• Emotion being publically shown must be regulated among males and can show signs of un-masculinity.
    • Boys tend to learn that to develop a masculine self they must show sexual attraction toward girls, this happens early by talking to girls, talking about girls, sharing photos, looking at pornography, ect.  Studies have shown that boys around the high school level often use violence towards girls to show masculinity.
    • Often boys gain masculine selves through aggressive violence in sports, where coaches, parents, viewers celebrate plays and acts that promote injuries and pain, while demeaning soft plays and players as being feminine.
    • Signifying a masculine self involves learning and adjusting to audiences and situations, and learning how another identity bears the acceptability of ones performance.
    • Boys show this performance, when they gain acceptance from peers and develop their masculine self through intimidation and rule breaking behavior.
    • Learning how to develop a masculine self in different situations is a trait that is learned all throughout life and not at one exact instant in a male’s life.
  • Media Imagery:
    • Research of over 200 children’s books shows that often males are shown as the most prominent figures and show signs of ruthlessness, and no signs of nurture, therefore boys tend to find themselves embracing aggressiveness and assertiveness when finding their masculinity.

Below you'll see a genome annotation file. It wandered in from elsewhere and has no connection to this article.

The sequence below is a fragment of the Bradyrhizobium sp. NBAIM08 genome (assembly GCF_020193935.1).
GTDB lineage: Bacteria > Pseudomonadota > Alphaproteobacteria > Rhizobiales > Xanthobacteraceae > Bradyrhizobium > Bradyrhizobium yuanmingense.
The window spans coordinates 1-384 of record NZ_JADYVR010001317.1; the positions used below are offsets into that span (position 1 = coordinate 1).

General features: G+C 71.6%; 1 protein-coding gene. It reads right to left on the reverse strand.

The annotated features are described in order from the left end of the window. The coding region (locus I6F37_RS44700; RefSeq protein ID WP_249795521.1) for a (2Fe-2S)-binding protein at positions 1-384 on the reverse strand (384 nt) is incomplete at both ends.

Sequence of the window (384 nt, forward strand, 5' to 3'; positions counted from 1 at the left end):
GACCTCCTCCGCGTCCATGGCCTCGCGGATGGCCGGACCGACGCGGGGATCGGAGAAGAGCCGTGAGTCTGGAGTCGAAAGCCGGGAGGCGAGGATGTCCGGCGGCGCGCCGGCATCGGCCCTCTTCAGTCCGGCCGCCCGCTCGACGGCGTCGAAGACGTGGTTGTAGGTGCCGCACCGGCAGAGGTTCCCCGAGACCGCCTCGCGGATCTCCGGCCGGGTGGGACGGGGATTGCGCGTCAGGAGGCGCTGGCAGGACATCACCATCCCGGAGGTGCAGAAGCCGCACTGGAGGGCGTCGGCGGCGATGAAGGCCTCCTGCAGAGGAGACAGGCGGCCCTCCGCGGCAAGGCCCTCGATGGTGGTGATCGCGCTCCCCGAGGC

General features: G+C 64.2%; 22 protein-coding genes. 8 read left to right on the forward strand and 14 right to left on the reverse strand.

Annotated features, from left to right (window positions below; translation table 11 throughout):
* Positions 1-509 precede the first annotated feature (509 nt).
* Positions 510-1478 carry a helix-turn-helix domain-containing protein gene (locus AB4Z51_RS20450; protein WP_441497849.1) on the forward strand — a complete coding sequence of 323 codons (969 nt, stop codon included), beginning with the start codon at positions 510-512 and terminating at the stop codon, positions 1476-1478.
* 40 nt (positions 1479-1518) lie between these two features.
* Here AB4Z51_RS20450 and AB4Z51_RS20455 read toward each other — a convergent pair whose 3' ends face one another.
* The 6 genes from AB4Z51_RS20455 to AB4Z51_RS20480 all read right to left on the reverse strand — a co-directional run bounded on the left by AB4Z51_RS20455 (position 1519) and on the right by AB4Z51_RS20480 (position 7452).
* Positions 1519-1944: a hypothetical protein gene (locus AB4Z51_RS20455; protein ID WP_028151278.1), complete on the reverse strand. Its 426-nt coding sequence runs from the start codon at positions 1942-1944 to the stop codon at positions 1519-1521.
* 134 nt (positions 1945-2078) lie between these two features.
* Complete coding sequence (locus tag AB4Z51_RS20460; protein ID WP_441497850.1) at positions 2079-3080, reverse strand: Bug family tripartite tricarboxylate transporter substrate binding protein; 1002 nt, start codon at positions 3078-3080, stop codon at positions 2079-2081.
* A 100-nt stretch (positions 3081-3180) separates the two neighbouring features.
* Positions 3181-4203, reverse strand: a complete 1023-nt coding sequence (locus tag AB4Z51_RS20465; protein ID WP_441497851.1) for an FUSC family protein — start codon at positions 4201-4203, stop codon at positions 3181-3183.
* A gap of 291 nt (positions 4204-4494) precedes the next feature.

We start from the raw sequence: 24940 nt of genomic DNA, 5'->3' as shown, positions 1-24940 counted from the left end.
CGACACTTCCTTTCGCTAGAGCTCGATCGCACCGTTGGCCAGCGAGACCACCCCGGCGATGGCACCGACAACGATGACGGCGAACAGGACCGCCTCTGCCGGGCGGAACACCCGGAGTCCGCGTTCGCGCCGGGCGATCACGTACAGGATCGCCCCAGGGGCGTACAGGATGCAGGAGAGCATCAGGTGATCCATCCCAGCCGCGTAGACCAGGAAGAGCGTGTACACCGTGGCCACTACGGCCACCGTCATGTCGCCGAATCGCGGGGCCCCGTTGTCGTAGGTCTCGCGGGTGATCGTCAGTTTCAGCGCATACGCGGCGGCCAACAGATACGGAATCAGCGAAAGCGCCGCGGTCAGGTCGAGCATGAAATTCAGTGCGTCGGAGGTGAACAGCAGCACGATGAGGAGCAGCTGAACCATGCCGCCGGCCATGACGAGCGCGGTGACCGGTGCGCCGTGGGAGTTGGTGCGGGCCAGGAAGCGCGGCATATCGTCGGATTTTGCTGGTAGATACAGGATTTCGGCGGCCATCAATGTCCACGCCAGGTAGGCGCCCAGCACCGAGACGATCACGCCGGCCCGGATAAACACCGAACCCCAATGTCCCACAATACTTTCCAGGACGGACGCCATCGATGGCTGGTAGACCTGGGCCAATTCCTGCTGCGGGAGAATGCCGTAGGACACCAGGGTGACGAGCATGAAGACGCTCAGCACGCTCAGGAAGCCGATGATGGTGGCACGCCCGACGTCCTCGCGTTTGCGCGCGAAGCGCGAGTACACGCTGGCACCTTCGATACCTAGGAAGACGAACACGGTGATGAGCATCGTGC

• The general consensus of this study is that males often naturally command the attention and deference of through virtue of greater strength, daring, and capacity for violence.
    • Male-geared magazines such as Stuff, and Maxim use heterosexuality in the media to provide a masculine self for men. These magazines often portray men as “the bread-winners” and show their superiority and dominance over women.
    • Media imagery shapes the value and persona of males often in derogatory ways. [ White men as arrogant, working- class. Blacks as lazy, criminal, with hypersexual tendencies. Latinos as illegal immigrants, day laborers, or criminals. Ect.]
  • Manhood Acts: Themes and Variations:
    • Men can construct themselves as men in many different ways.